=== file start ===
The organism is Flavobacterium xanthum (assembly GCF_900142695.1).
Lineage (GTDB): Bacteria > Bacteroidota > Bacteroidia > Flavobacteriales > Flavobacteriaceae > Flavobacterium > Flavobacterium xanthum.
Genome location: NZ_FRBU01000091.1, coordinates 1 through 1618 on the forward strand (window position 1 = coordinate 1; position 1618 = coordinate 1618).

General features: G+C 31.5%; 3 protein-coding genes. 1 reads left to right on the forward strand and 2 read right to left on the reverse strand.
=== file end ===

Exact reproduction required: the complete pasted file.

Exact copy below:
The organism is Flavobacterium xanthum (assembly GCF_900142695.1).
Lineage (GTDB): Bacteria > Bacteroidota > Bacteroidia > Flavobacteriales > Flavobacteriaceae > Flavobacterium > Flavobacterium xanthum.
Genome location: NZ_FRBU01000091.1, coordinates 1 through 1618 on the forward strand (window position 1 = coordinate 1; position 1618 = coordinate 1618).

General features: G+C 31.5%; 3 protein-coding genes. 1 reads left to right on the forward strand and 2 read right to left on the reverse strand.